Mechanism of Lipoxygenase Inactivation by the Linoleic Acid Analogue Octadeca-9,12-diynoic Acid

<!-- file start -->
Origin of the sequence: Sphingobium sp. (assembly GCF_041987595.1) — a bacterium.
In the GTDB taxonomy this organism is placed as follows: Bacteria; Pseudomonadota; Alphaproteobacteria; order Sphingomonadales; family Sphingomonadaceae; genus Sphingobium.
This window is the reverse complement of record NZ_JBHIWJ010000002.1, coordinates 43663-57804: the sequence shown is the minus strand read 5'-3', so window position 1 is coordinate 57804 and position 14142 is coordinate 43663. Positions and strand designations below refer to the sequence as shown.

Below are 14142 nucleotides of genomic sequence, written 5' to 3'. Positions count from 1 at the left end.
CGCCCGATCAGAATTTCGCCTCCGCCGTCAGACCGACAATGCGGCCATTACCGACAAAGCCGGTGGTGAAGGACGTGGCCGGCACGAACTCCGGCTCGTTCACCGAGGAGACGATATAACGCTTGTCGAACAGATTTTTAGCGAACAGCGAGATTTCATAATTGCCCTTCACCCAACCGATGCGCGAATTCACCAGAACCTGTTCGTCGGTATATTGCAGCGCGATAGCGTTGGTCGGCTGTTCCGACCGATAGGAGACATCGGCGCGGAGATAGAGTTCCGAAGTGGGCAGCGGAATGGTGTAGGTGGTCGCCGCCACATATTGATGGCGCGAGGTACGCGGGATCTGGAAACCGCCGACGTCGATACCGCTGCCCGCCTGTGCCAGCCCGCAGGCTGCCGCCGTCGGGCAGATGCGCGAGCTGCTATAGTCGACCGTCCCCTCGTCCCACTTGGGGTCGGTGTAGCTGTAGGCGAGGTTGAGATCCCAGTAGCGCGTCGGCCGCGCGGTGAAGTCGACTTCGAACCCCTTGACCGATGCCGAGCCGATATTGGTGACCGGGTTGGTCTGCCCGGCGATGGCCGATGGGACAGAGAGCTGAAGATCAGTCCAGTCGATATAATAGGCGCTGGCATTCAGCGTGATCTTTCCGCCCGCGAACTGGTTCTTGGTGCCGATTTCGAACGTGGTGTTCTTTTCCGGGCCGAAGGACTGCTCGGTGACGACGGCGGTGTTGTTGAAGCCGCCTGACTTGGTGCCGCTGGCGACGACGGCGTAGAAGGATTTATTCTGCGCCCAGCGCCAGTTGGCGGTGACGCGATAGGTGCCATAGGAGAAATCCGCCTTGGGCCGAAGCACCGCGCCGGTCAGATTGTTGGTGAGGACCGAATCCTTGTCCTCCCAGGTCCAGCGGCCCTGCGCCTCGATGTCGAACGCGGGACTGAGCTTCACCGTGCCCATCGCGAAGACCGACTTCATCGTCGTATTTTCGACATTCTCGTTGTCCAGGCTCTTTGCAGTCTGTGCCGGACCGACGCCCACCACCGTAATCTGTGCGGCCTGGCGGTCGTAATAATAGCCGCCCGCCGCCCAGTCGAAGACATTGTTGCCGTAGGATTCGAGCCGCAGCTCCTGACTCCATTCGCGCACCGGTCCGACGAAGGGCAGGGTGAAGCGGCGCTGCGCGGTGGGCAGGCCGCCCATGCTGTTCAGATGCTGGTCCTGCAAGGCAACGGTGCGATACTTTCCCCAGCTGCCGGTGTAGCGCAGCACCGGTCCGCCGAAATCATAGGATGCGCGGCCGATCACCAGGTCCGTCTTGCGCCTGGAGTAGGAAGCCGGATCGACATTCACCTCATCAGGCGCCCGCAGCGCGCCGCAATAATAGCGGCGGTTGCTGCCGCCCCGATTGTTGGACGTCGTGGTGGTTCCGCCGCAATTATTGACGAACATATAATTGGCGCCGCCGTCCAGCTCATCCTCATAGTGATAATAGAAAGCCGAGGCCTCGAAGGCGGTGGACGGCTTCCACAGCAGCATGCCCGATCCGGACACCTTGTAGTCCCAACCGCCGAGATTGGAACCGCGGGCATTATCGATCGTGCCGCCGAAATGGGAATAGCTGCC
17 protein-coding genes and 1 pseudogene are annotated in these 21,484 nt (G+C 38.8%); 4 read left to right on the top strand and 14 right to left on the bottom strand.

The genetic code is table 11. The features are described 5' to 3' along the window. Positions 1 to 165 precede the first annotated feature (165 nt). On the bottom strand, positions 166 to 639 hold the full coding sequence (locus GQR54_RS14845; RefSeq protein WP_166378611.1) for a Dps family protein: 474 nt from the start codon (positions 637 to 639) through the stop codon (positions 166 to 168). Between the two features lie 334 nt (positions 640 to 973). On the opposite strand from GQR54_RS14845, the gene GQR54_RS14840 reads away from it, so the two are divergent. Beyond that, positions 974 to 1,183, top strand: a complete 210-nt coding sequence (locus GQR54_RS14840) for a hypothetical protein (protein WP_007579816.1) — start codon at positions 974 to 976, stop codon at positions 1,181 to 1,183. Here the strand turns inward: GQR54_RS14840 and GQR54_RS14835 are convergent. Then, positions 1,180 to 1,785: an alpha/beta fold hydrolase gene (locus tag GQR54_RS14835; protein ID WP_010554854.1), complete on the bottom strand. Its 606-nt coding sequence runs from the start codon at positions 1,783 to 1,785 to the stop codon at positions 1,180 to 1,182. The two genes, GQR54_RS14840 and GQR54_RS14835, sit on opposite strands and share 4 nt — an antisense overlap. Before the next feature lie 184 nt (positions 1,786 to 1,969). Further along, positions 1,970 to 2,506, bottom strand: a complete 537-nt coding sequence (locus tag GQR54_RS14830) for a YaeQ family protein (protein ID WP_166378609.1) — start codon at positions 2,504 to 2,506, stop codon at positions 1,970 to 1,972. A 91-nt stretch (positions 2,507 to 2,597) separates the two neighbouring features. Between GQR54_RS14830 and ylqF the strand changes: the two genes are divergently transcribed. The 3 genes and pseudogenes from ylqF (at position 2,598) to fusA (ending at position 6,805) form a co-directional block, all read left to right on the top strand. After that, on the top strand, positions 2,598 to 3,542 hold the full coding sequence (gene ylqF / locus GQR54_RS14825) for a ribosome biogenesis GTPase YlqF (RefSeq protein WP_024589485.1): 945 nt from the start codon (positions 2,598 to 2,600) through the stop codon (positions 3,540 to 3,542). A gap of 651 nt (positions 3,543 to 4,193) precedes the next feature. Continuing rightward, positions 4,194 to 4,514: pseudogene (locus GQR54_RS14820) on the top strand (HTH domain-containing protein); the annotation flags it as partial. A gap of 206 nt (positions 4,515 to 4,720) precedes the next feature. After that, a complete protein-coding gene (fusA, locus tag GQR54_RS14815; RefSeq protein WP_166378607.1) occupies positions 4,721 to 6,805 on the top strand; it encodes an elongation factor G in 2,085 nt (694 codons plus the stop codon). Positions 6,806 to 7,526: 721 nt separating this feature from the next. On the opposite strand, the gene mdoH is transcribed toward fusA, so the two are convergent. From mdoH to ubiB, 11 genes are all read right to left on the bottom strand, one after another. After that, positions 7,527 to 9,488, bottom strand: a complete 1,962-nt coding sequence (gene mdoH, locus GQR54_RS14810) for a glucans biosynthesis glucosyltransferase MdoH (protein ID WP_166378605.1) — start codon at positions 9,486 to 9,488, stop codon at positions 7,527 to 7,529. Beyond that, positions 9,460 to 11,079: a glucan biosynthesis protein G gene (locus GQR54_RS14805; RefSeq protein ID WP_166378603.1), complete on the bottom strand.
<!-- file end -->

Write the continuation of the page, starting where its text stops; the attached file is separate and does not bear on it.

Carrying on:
During the irreversible inactivation of soybean Fe(III)-lipoxygenase [Fe(III)-LOX] by octadeca-9,12-diynoic acid (ODYA), significant quantities of 11-oxooctadeca-9,12-diynoic acid (11-oxo-ODYA) are formed [Nieuwenhuizen, W. F., et al. (1995) Biochemistry 34, 10538−10545]. To elucidate the inactivation mechanism, a quantitative study into the relationship between the inactivation and 11-oxo-ODYA formation was carried out. The following observations were made. (1) LOX (0.84 μM) was completely inactivated by 10 to 80 μM ODYA. However, at ODYA concentrations greater than 100 μM, LOX was only partially inactivated, and there was no inactivation at all at ODYA concentrations above 750 μM. The average number of turnovers in which 11-oxo-ODYA was formed increased from 1.2 to 12 when the ODYA concentration increased from 1 to 50 μM and then decreased again to 1.2 at 1000 μM ODYA. (2) The enzyme that was not irreversibly inactivated by ODYA was in the Fe(III) form at ODYA concentrations below 10 μM but in the Fe(II) form at ODYA concentrations greater than 100 μM. (3) In the presence of 750 μM ODYA and 25 μM 13(S)-hydroperoxy-9Z,11E-octadecadienoic acid, all of the enzyme was inactivated. On the basis of these results, it is proposed that the dioxygenation product of ODYA is 11-hydroperoxyoctadeca-9,12-diynoic acid (11-HP-ODYA), which can convert Fe(II)-LOX into its Fe(III) form. However, 11-HP-ODYA is converted into 11-oxo-ODYA, which cannot perform the oxidation. It is proposed that the inactivating agent is either 11-HP-ODYA or the 11-peroxy-octadeca-9,12-diynoic acid radical (11-peroxy-ODYA radical), formed from the ODYA radical and O2. The oxidation of Fe(II)-LOX into its Fe(III) form as well as the inactivation of Fe(III)-LOX is competitively inhibited by ODYA.